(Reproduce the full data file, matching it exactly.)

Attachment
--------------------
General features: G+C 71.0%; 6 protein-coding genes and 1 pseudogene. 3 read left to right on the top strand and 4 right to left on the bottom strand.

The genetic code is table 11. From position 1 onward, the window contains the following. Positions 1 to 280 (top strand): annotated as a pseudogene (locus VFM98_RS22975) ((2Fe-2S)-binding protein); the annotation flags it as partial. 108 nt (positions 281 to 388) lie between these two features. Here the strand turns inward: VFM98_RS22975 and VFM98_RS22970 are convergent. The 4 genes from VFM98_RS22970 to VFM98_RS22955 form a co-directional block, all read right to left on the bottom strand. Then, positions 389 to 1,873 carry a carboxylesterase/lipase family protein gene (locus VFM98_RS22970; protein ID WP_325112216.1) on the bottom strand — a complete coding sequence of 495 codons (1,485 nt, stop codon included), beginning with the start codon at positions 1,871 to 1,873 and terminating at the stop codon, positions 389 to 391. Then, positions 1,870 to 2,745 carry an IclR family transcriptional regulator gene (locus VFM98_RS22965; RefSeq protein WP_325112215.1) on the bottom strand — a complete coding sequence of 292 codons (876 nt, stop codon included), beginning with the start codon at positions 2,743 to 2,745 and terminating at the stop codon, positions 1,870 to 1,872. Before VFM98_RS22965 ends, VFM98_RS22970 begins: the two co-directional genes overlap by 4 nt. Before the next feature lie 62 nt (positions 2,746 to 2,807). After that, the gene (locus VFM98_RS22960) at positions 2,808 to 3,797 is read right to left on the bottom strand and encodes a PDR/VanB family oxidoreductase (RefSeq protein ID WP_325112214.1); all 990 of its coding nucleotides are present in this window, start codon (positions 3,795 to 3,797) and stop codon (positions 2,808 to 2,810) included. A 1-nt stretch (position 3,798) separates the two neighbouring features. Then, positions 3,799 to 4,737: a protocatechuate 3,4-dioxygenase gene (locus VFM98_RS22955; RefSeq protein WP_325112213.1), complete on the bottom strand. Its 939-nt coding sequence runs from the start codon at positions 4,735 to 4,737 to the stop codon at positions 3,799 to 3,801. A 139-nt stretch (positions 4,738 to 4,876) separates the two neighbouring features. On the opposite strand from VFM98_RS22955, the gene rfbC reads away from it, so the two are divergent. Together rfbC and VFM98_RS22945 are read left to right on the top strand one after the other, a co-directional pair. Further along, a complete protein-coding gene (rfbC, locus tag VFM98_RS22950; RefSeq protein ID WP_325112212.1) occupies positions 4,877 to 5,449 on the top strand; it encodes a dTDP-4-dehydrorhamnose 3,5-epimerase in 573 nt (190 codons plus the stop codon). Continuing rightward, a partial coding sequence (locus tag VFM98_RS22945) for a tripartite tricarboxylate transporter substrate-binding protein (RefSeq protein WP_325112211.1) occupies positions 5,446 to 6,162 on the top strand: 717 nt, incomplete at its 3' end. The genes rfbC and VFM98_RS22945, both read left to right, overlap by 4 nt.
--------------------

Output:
General features: G+C 71.0%; 6 protein-coding genes and 1 pseudogene. 3 read left to right on the top strand and 4 right to left on the bottom strand.

The genetic code is table 11. From position 1 onward, the window contains the following. Positions 1 to 280 (top strand): annotated as a pseudogene (locus VFM98_RS22975) ((2Fe-2S)-binding protein); the annotation flags it as partial. 108 nt (positions 281 to 388) lie between these two features. Here the strand turns inward: VFM98_RS22975 and VFM98_RS22970 are convergent. The 4 genes from VFM98_RS22970 to VFM98_RS22955 form a co-directional block, all read right to left on the bottom strand. Then, positions 389 to 1,873 carry a carboxylesterase/lipase family protein gene (locus VFM98_RS22970; protein ID WP_325112216.1) on the bottom strand — a complete coding sequence of 495 codons (1,485 nt, stop codon included), beginning with the start codon at positions 1,871 to 1,873 and terminating at the stop codon, positions 389 to 391. Then, positions 1,870 to 2,745 carry an IclR family transcriptional regulator gene (locus VFM98_RS22965; RefSeq protein WP_325112215.1) on the bottom strand — a complete coding sequence of 292 codons (876 nt, stop codon included), beginning with the start codon at positions 2,743 to 2,745 and terminating at the stop codon, positions 1,870 to 1,872. Before VFM98_RS22965 ends, VFM98_RS22970 begins: the two co-directional genes overlap by 4 nt. Before the next feature lie 62 nt (positions 2,746 to 2,807). After that, the gene (locus VFM98_RS22960) at positions 2,808 to 3,797 is read right to left on the bottom strand and encodes a PDR/VanB family oxidoreductase (RefSeq protein ID WP_325112214.1); all 990 of its coding nucleotides are present in this window, start codon (positions 3,795 to 3,797) and stop codon (positions 2,808 to 2,810) included. A 1-nt stretch (position 3,798) separates the two neighbouring features. Then, positions 3,799 to 4,737: a protocatechuate 3,4-dioxygenase gene (locus VFM98_RS22955; RefSeq protein WP_325112213.1), complete on the bottom strand. Its 939-nt coding sequence runs from the start codon at positions 4,735 to 4,737 to the stop codon at positions 3,799 to 3,801. A 139-nt stretch (positions 4,738 to 4,876) separates the two neighbouring features. On the opposite strand from VFM98_RS22955, the gene rfbC reads away from it, so the two are divergent. Together rfbC and VFM98_RS22945 are read left to right on the top strand one after the other, a co-directional pair. Further along, a complete protein-coding gene (rfbC, locus tag VFM98_RS22950; RefSeq protein ID WP_325112212.1) occupies positions 4,877 to 5,449 on the top strand; it encodes a dTDP-4-dehydrorhamnose 3,5-epimerase in 573 nt (190 codons plus the stop codon). Continuing rightward, a partial coding sequence (locus tag VFM98_RS22945) for a tripartite tricarboxylate transporter substrate-binding protein (RefSeq protein WP_325112211.1) occupies positions 5,446 to 6,162 on the top strand: 717 nt, incomplete at its 3' end. The genes rfbC and VFM98_RS22945, both read left to right, overlap by 4 nt.